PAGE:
- What is Pediatric Pathology?
- ACGME and ABP Program Requirements
- Fellowship Programs By State
I. What is Pediatric Pathology?
Pediatric pathology is the practice of pathology concerned with the study and diagnosis
of human disease as manifested in the placenta, embryo, fetus, infant, child, and
adolescent. It may include caring for those in young adulthood who are afflicted with
disorders most peculiar to the pediatric age group, who continue to seek medical care
from their pediatric specialists, those who best know and understand their medical and
other related issues.
II. ACGME and ABP Program Requirements
ACGME: Please see the ACGME website for complete details by clicking
here, then, under Program Requirements, click on "Currently in Effect," then click on "Pediatric."
A brief summary of the ACGME requirements for pediatric pathology (PP) fellowship training is provided below.
- One year of organized education including formal training in diagnostic pediatric, placental and fetal pathology, as well as laboratory management and QA issues
germane to the pediatric laboratory.
- The PP fellowship program must be administratively attached to an ACGME- accredited residency in AP/CP or AP, and must be affiliated with ACGME-accredited
residency programs in pediatrics, Ob/Gyn, surgery, and diagnostic radiology, to facilitate peer interaction and augment the educational experience.
- The program director or at least one member of the teaching faculty, must be ABP- certified in pediatric pathology.
- The program director must be licensed to practice in the state where the program is located, and have at least 3 years of active experience as a practicing
- There must be an adequate volume and variety of pediatric material (see also below, the more specific requirements addressed in #8) with indexing to permit
appropriate retrieval, adequate equipment, facilities, offices, meeting rooms, classrooms, and space to support service, teaching and research.
- Fellows must have ready access to a major medical library, including electronic retrieval of information, and an on-site library or collection of texts and
journals available 24/7/365.
- Fellows "should" have completed at least 2 years of ACGME-accredited pathology residency prior to appointment to a PP program.
- Fellows must demonstrate a "satisfactory" level of diagnostic competence, and the ability to provide appropriate/ effective pathology consultation.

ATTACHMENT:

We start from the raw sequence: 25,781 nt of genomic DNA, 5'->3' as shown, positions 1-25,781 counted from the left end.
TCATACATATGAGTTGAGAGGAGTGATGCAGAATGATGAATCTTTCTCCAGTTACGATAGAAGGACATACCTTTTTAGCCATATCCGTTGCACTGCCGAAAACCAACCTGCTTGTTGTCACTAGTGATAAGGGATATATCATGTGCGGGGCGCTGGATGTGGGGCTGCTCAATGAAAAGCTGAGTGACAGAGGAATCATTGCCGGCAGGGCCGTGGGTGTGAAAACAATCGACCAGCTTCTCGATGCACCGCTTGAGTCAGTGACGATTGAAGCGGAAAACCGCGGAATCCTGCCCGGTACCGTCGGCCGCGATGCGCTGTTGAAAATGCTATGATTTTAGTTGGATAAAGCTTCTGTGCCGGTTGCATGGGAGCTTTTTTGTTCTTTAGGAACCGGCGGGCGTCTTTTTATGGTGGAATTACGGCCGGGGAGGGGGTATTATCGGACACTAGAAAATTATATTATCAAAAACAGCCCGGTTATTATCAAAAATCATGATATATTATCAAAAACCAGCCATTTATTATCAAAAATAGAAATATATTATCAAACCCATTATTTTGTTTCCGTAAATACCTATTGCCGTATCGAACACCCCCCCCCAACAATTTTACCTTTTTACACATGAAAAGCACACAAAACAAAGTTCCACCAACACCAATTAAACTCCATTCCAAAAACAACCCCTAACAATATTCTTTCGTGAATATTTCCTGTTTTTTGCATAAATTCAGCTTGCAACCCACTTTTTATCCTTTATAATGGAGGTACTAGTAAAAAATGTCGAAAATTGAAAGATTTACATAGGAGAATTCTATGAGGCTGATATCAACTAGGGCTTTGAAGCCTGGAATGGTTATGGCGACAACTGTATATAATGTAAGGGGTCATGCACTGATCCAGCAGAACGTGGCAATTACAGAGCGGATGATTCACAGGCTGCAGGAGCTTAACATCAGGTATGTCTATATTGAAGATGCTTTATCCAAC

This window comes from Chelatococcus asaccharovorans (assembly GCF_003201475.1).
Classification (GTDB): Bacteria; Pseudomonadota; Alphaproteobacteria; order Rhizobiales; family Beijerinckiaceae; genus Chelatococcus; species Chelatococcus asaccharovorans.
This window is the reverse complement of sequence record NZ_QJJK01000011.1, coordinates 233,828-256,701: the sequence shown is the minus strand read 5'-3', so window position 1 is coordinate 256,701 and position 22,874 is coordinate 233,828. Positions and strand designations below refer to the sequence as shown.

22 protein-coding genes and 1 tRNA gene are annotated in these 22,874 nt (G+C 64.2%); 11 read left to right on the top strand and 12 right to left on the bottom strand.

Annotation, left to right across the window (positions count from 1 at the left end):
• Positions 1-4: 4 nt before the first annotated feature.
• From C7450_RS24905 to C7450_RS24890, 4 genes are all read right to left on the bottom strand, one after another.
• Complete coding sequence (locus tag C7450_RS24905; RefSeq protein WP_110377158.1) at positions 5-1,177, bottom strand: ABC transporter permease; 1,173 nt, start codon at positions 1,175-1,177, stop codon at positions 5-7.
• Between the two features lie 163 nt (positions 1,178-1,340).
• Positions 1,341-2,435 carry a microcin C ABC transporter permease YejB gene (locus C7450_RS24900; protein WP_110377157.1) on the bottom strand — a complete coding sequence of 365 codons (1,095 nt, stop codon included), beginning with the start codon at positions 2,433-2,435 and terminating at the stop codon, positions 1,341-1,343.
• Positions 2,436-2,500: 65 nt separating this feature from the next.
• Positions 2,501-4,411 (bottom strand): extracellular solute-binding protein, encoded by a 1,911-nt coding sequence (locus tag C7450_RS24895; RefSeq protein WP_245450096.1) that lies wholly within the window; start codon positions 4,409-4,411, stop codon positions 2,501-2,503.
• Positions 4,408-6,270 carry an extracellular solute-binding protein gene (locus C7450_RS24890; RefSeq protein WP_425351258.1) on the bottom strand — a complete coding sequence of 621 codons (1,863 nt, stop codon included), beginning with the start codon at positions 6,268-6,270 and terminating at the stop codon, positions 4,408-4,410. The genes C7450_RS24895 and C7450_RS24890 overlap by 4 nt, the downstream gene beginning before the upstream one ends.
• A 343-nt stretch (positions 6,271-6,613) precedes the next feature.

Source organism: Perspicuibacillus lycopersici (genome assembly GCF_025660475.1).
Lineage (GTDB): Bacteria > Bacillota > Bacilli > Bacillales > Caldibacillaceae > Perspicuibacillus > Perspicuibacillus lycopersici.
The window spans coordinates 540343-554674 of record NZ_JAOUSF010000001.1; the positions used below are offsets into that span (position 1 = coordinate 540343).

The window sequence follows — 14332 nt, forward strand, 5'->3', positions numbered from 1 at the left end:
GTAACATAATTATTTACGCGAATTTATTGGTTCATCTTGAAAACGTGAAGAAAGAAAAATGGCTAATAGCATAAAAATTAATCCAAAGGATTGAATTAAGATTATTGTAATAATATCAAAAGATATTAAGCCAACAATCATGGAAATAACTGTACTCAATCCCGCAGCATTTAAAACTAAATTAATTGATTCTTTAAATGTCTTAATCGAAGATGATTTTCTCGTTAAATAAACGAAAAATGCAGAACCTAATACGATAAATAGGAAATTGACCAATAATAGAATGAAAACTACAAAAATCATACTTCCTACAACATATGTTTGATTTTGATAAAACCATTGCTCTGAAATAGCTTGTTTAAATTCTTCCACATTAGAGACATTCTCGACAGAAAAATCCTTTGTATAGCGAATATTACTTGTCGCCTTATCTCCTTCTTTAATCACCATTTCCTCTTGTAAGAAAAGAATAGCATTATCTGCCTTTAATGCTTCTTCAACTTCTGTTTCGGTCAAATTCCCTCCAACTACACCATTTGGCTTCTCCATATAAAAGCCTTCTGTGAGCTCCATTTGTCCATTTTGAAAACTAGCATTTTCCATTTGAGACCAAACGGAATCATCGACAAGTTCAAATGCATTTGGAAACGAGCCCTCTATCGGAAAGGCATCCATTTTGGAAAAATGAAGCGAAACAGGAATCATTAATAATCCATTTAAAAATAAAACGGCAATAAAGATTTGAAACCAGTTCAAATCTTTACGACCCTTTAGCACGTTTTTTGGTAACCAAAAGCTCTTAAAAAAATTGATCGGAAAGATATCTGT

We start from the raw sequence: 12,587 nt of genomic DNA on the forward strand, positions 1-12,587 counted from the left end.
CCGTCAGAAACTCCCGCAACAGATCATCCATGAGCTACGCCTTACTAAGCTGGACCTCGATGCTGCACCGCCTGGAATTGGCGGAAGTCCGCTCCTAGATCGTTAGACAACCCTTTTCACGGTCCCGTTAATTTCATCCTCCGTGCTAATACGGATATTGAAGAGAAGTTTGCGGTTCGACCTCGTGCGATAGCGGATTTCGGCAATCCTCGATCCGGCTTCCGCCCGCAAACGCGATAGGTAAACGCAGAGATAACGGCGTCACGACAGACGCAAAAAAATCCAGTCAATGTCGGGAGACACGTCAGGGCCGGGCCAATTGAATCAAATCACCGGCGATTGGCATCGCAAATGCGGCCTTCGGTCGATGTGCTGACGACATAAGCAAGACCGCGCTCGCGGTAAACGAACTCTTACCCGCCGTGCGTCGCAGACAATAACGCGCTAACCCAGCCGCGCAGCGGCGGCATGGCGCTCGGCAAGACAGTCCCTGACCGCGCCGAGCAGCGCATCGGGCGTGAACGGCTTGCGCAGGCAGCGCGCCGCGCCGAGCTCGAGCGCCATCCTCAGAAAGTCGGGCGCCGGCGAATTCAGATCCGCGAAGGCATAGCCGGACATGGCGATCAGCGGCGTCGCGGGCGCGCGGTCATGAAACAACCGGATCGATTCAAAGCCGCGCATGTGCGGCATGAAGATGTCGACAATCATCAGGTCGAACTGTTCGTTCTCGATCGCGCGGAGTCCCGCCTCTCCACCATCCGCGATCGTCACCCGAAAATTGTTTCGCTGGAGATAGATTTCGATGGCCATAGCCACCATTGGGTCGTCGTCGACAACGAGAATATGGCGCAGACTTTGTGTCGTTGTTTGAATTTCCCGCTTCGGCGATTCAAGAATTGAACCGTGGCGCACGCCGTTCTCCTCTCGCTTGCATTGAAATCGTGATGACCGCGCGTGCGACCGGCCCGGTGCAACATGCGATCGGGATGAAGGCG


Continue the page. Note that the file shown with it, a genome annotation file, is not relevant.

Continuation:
- Fellows must be able to demonstrate knowledge of pediatric autopsy and surgical pathology, including embryo-fetal, perinatal, and placental pathology, pediatric
aspects of dermatopathology, gynecologic and obstetric pathology, forensic pathology, and neuropathology, immunopathological and histochemical techniques,
cytopathology, ultrastructural pathology, cytogenetics, and molecular genetic and other advanced diagnostic techniques, as these relate to pediatric pathology.
- Specific requirements to document:
- must "participate" in a minimum of 40 "pediatric" autopsies (which "must" include general, metabolic, forensic, perinatal, and stillborn cases, and
"should" include embryo-fetal autopsies)
- must examine a minimum of 2000 pediatric surgical pathology specimens (which "must" include an adequate mix, to include OB/PLACENTA-related
material and CYTOLOGY.
- must perform a minimum of 50 intra-operative consultations (frozen sections, smear/squash preps and/or touch imprints)
- must "participate" in clinical and pathology conferences (including with pediatric surgery, hematology, oncology, microbiology, genetics, radiology,
and ob/gyn, which must be "regularly scheduled" and held), rounds, laboratory management activities, QA activites, teaching and scholarly activity, lectures,
tutorials, and seminars.
ABP: Please see the American Board of Pathology website for complete details by clicking here, then scroll down to the Site Map and in the column titled "Candidates," click on "Booklet of Information."
A brief summary of the ABP requirements for subspecialty certification in Pediatric Pathology is provided below.
- Graduation from an "acceptable' medical school (usually accredited) per the ABP, with acceptable documentation thereof
- Must have a Full and Unrestricted license to practice medicine or osteopathy in a US state or Canada, currently valid at the time of application
- Only pathology (AP & CP or AP) training obtained in the US or Canada is acceptable, and the training program must be accredited (ACGME or RCPSC)
- For candidates completing training after 2007, subspecialty certification must be obtained within 5 years of the completion of training, otherwise additional training will be required
- Verification of an applicant's training and qualifications by the training program director is required
- The fellow must document 48 weeks of full time training (greater than 4 weeks of leave during a 52 week year must be made up)
- No credit is given for pathology fellowships during medical school, or for subspecialty rotations performed during residency training for primary certification
- Candidate must have primary certification from the ABP or RCPSC, or current certification with another ABMS Board
- At least 2 years of AP and/ or CP training must be completed before beginning subspecialty training
- Part time training is acceptable as long as this occurs in an approved position in an ACGME- accredited program, and the duration of training does not exceed twice the time required for qualification (i.e. maximum time frame allowed is 2 years)
- For applicants certified by the ABP in AP & CP or in AP only, or certified in AP or General Pathology by the RCPSC, one full year of additional supervised training in PP in an ACGME-accredited program for PP training.
III. Fellowship Programs by State
Click here to view a listing of fellowship programs by state.